Saturday, November 20, 2010

What Would I Do?

Last night, I was at a social gathering and was approached by a young man who asked a pointed question. The night was rainy and cold, snow was in the forecast for the mountains, and this friend of mine wanted to know what I would do if I were out there in the mountains lost and alone without any camping gear that night.

What would I do? It's a great question. In fact, it's the perfect question that we should all be asking ourselves all the time, not just on a dark and stormy night. What would I do if…and then plug in the scenario. What would I do if I accidentally fell overboard from our sailboat? What would I do if a vehicle suddenly came at me in the wrong lane? What would I do if a submarine earthquake triggered a tsunami in our region? What would I do if a wildfire broke out in the forest and threatened our home? What would I do if I was diagnosed with cancer? What would I do if home invaders broke in and took my wife hostage? What would I do if a deadly pandemic was spreading through our area? What would I do if…?

You get the picture.

If you don't don't play the "what would I do if…" game in your own mind, you have no basis for preparation, and you leave yourself vulnerable to be surprised by events that can thrust you unexpectedly into a survival situation. On the other hand, if you do play that game mentally, you find yourself thinking about strategies, techniques, equipment, supplies, escape routes, and attitudes that can help you survive when the event presents itself. I'm convinced that 90% of survival is mental. It's psychological, it's emotional, it involves mental preparation ahead of time and mental toughness during the challenge. If you never think of these things, you have no chance of being prepared.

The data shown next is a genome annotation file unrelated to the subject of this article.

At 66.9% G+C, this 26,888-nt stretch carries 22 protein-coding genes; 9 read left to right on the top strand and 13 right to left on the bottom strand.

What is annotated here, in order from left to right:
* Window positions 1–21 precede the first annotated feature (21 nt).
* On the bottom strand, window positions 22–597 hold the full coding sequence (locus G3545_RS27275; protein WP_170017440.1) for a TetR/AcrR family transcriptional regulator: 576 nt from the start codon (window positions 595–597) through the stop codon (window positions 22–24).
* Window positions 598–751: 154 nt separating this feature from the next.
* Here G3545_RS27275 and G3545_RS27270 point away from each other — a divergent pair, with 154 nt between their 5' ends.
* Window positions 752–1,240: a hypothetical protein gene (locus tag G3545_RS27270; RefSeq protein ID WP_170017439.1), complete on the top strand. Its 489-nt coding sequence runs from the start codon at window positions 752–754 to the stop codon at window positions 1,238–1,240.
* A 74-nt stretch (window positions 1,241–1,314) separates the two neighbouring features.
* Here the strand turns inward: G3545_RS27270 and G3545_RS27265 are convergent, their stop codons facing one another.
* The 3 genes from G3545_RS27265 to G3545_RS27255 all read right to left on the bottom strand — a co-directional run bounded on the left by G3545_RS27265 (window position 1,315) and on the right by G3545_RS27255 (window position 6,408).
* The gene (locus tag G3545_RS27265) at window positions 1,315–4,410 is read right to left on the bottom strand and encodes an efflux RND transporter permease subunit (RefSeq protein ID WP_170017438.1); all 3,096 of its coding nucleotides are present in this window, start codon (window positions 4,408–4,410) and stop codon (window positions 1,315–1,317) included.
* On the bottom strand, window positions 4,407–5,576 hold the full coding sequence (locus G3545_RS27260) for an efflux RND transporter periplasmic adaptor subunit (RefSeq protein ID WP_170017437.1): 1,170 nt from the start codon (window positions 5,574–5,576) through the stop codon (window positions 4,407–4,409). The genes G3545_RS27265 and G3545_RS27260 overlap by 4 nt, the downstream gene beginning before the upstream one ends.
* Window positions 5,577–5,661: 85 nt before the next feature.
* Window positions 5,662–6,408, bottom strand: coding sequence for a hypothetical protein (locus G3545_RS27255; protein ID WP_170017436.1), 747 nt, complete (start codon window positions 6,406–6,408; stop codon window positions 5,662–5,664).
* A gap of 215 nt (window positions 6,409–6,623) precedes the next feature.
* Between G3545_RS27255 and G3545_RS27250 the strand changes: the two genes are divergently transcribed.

As a paratrooper, I went through a lengthy training session called "Malfunctions." It covered just about everything that can go wrong with a parachute, with the airplane, and with the jumper himself. We talked extensively in terms of "what would you do if…" And, wouldn't you know it, during my jump career I experienced 3 malfunctions. The training saved my life 3 times. Without that training, I would have been caught unawares and wouldn't have known what to do.

When my friend confronted me with the question about what I would do if I were caught out there in the mountains on that cold and stormy night, my brain snapped into visualization mode and I saw myself in the forest with frigid rain pouring down. I imagined an immediate search for natural shelter opportunities, and steps I would take to improve the shelter as quickly as possible to protect me from getting wet. In my mind, I saw myself hunkering down in a small, tight place — staying dry while the world around me was getting soaked.

"What about fire," he asked.

"Definitely a priority," I answered. "But it would be tough to get a fire going in these conditions. Not impossible, but extremely difficult unless you were carrying the right materials with you. Assuming you had to depend entirely on what the forest provides, it would be unwise to be out in the rain getting your clothing soaked while scrambling around trying to find materials for a fire. Even if you were able to succeed with the fire, you would still be wet. And although the fire would help dry you out, the bigger question is this; what if you were unable to start a fire tonight, and you were now soaked because you went out in the rain to search for fire materials? The risk/benefit balance is weighted too heavily on the side of risk," I told him. "On a night like this, you must stay dry at all cost. Even if you have to suffer through a miserable night without fire. Get wet, you're dead. Stay dry, you have a chance."

We talked for the next hour about various scenarios. He's a young man with great enthusiasm for the outdoors, but doesn't have my Wilderness Survival book yet, so I suggested he get a copy and study it. Preparation begins with study, and is enhanced by field experience.

With a foundation of knowledge and experience, you can play the "what would I do if…" game in your own mind. The process will sharpen your situational awareness and allow you to think through a variety of possible scenarios and have strategies figured out to help keep you from being blindsided.

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